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Permanent Tuskegee Airmen exhibit opens at New England Air Museum

 Tuskegee airmen. Front row, left to right: unidentified airman; Jimmie D. Wheeler (with goggles); Emile G. Clifton (cloth cap) San Francisco, CA, Class 44-B. Standing left to right: Ronald W. Reeves (cloth cap) Washington, DC, Class 44-G; Hiram Mann (leather cap); Joseph L. "Joe" Chineworth (wheel cap) Memphis, TN, Class 44-E; Elwood T. Driver? Los Angeles, CA, Class 44-A; Edward "Ed" Thomas (partial view); Woodrow W. Crockett (wheel cap); at Ramitelli, Italy, March 1945.
Toni Frissell
Library of Congress
The Tuskegee Airmen, seen in this photograph from Ramitelli, Italy, in March 1945, are now part of a permanent exhibit at New England Air Museum.

America’s first black military aviators fought two wars at the same time.

They fought the Nazis in the air during World War II.

“The Tuskegee Airmen escorted the bombers," said New England Air Museum President and CEO Stephanie Abrams. “We've interviewed former pilots, who are quite elderly now, from some of the bombers who say when they saw the red tails, which was the aircraft that the Tuskegee Airmen flew ... they knew that they had a chance of making it home.”

On the ground, the airmen had to fight a war against racism.

“Many of the airmen who came from the East got on the train to go to Tuskegee, and once they crossed the Mason-Dixon line, were taken off the train and put into the Jim Crow car,” Abrams said. “They are responsible, in many ways, for the Civil Rights Movement of the 1960s. They're also a wonderful example of the unwavering power of the human spirit. So keeping their story alive is a way, I believe, for us to create a different future.”

The future is now at the New England Air Museum in Windsor Locks. That’s where you can find a new permanent exhibit called “The Tuskegee Airmen: Their Untold Stories.”

“What makes this exhibit different is that it's told through the eyes of the airmen themselves,” Abrams said. “We've actually had four of the original Tuskegee Airmen here at the museum twice before."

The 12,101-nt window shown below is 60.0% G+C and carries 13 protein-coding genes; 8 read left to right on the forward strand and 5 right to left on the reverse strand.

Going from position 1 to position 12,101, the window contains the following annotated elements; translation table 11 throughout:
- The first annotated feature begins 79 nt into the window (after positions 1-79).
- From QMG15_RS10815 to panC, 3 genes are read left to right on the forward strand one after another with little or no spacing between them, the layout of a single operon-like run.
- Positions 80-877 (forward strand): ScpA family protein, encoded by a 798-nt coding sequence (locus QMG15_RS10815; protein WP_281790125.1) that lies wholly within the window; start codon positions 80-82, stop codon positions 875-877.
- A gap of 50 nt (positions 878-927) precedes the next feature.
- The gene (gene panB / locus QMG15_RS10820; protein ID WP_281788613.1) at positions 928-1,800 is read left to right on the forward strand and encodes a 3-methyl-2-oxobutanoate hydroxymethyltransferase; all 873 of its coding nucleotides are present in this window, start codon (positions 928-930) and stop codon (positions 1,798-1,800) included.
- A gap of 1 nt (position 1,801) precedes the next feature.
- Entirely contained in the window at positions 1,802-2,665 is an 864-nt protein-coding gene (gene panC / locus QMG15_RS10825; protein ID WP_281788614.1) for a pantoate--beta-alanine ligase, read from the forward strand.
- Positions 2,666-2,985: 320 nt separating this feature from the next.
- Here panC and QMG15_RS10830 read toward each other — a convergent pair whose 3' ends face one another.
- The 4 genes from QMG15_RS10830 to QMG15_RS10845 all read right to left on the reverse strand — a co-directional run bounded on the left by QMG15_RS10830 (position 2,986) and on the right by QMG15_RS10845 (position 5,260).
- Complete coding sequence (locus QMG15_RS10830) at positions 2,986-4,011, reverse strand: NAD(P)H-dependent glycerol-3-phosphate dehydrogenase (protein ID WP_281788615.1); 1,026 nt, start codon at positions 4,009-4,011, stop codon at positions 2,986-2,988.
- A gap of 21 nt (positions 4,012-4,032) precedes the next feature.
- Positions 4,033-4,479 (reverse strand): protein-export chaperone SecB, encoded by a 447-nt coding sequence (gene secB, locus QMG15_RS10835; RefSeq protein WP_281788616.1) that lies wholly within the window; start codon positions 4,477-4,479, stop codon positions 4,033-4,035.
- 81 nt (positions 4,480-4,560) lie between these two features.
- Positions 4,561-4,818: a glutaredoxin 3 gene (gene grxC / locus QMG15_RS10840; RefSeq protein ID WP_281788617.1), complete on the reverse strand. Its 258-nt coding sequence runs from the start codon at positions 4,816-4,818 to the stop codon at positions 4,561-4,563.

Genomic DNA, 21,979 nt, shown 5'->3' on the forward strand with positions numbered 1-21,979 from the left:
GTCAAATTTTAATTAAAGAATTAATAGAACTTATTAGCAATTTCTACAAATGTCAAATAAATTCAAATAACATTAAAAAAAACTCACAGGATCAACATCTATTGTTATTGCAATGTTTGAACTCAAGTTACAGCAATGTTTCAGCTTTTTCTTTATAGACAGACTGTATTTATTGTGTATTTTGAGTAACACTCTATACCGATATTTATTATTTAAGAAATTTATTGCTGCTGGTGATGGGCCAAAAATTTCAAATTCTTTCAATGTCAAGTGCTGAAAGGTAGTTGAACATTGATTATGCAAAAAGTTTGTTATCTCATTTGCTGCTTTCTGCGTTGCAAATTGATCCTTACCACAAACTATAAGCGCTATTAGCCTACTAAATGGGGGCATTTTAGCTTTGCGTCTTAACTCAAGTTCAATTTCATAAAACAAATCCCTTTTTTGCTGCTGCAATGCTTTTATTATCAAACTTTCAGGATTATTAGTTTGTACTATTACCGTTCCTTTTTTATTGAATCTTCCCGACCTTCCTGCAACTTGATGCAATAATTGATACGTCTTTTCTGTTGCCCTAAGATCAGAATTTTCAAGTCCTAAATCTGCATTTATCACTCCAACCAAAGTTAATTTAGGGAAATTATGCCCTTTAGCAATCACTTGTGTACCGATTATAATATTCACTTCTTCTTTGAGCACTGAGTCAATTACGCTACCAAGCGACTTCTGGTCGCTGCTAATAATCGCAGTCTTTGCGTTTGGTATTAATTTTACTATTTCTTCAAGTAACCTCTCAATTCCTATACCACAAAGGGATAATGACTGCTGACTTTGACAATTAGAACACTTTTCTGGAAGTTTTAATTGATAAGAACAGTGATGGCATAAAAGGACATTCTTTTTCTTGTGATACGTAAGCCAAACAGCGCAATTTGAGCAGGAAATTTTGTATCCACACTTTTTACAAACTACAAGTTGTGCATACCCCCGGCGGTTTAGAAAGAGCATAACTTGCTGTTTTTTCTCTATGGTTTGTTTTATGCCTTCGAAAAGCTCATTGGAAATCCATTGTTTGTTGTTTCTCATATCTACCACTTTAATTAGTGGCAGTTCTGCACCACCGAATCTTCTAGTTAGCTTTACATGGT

Abrams said the exhibit is also told through the eyes of the airmen's families.

"So you get a true, firsthand look at what their lives were like before, during and post war,” Abrams said.

The exhibit features numerous artifacts and videos that tell the story of the Tuskegee Airmen and the times they lived through.

And for the month of June from 9 a.m. to 4 p.m., the exhibit features a special, immersive video shown on the 160-degree panoramic screen of the Commemorative Air Force traveling Red Tails Theater.

“(It) is a beautiful theater and has incredible archival images on the outside of the airman,” Abrams said. “Inside there is a video that runs around 12 minutes, which tells the story of who they were and how they fought two wars and what their experience was like."

The need for an exhibit like this is particularly important today, Abrams said, in a time where forces are trying to fight against a complete accounting of history being taught.

“A lot of companies are actually taking their employees here for their diversity, equity and inclusion training,” Abrams said. “I think it's extremely important to get this story out in spite of the movement today — to kind of rewrite history.”

Learn more
You can find more information about “The Tuskegee Airmen: Their Untold Stories,” at

John Henry Smith is Connecticut Public’s host of All Things Considered, its flagship afternoon news program. He's proud to be a part of the team that won a regional Emmy Award for The Vote: A Connecticut Conversation. In his 21st year as a professional broadcaster, he’s covered both news and sports.
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